Consumer groups are warning of another Wall Street-driven real estate wreck propelled by a new investment strategy - rental-backed bonds.
Hedge funds and corporate titans started buying single-family homes in 2012, forming a nascent industry of rental properties overseen by mega-management firms rather than mum-and-dad landlords.
But the Blackstone Group, which is renting houses under its offshoot Invitation Homes, took the venture a step further in November when it bundled cash flows from 3,200 leased homes nationwide into a $US479.1 million ($A535.85 million) rental-backed bond.
That move, in addition to concerns about community disintegration and long-term fallout if the venture fails, has prompted 80 organisations to ask US regulators for "immediate" intervention to protect neighbourhoods and "stave off the next financial crisis".
The California Reinvestment Coalition wrote a seven-page letter signed by 80 consumer groups to the House Financial Services panel.
The coalition's associate director Kevin Stein said: "We don't see sufficient oversight and what we're saying is: Let's put on the brakes, be thoughtful about this, and develop policies where they are needed".
American Homes 4 Rent, which owns 21,300 homes nationwide, in November said it intended to follow Blackstone's lead with a rent-backed bond this year.
Starwood Property Trust, which buys under the name SRP SUB LLC and rents under Waypoint Homes, has announced a $US144 million purchase of 707 single-family homes.
Financial analysts have given mixed reviews of the new business born from the collapse of the housing market.
In December, a report from the Federal Reserve noted that investor purchases of single-family homes increased nationwide from less than one per cent in 2004 to more than six per cent by the end of 2012.
While the purchases helped the housing recovery by clearing the inventory of distressed homes and boosting prices, neighbourhoods may suffer if an investor can't manage the rentals, Fed economists Raven Molloy and Rebecca Zarutskie wrote in the report.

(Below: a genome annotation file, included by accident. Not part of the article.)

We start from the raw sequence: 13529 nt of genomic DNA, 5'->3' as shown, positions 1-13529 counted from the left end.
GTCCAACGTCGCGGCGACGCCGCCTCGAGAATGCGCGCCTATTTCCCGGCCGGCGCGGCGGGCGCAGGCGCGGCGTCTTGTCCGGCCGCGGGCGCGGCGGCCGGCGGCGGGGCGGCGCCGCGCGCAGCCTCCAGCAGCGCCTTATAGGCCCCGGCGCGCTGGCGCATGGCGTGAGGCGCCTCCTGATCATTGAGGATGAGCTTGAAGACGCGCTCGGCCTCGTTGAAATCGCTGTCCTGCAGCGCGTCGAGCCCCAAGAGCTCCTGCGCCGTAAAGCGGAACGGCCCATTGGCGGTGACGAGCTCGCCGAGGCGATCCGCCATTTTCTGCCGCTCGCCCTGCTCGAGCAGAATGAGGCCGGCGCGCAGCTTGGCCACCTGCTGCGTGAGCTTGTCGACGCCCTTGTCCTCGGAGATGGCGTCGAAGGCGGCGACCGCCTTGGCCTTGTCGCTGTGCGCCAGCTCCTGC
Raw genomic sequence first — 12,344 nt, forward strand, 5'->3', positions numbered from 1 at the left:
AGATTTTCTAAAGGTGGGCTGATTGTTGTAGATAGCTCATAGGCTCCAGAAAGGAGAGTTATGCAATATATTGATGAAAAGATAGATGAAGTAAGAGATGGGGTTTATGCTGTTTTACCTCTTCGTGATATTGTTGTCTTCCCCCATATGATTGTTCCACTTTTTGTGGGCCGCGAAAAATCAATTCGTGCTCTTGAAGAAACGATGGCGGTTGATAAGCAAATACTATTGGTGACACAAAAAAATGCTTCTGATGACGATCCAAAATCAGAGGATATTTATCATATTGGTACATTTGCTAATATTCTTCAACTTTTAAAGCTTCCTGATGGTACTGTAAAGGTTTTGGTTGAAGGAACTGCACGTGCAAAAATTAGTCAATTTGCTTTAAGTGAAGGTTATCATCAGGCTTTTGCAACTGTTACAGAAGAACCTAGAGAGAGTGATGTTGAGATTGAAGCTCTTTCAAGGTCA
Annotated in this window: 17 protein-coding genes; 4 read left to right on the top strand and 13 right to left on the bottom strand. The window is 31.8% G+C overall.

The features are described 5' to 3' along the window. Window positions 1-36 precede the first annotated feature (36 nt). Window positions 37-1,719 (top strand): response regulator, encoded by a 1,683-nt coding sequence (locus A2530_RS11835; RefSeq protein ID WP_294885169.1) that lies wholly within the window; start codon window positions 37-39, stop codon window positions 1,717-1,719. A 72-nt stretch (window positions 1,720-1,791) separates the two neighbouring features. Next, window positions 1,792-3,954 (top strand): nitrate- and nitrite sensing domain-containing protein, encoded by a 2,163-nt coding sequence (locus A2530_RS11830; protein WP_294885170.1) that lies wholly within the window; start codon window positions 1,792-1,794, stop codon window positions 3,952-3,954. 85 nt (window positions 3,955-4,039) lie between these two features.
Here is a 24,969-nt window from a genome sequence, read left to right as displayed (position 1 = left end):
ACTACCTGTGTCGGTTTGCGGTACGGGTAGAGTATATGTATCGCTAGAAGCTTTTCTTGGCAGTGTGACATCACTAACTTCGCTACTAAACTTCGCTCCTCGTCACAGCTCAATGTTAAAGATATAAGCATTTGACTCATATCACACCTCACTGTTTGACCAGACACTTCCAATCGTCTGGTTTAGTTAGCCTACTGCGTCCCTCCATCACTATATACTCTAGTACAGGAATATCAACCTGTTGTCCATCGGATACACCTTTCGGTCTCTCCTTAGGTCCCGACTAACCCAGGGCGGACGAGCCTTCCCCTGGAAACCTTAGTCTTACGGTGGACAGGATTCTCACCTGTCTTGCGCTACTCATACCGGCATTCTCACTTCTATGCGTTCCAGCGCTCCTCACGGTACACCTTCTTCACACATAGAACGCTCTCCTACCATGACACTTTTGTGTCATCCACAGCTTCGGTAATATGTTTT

Standard & Poor's Rating Services is also wary of the new business and didn't rate the Blackstone securitisation. In February, its analysts said cash flows depend on the management of large numbers of single-family homes, which are often "geographically dispersed and uniquely constructed".
"The properties require ongoing maintenance that can't be implemented with a one-size-fits-all approach," Standard & Poor's said in a market commentary.
Morningstar was more optimistic. Despite a dip in monthly rent income from Blackstone Group's securitisation portfolio of 7.6 per cent from November to January, analysts Becky Cao and Brian Grow said rental demand is high and vacancies caused by expired leases are expected to fill up.
"The institutional buyers are generally economically rational," Grow said. "The demand for rentals is high, and part of that is because people can't get loans or don't have down payments."
Morningstar and Moody's Investors Service gave top triple-A ratings to the largest portion of Blackstone's deal.
Still, Stein said there needs to be transparency to the rental securitisations so they don't follow the same path as mortgage-backed securities that were filled with toxic home loans.
"Wall Street tends to be ahead of the game," Stein said. "We need to know what's happening so investors don't unwittingly finance the next economic bust."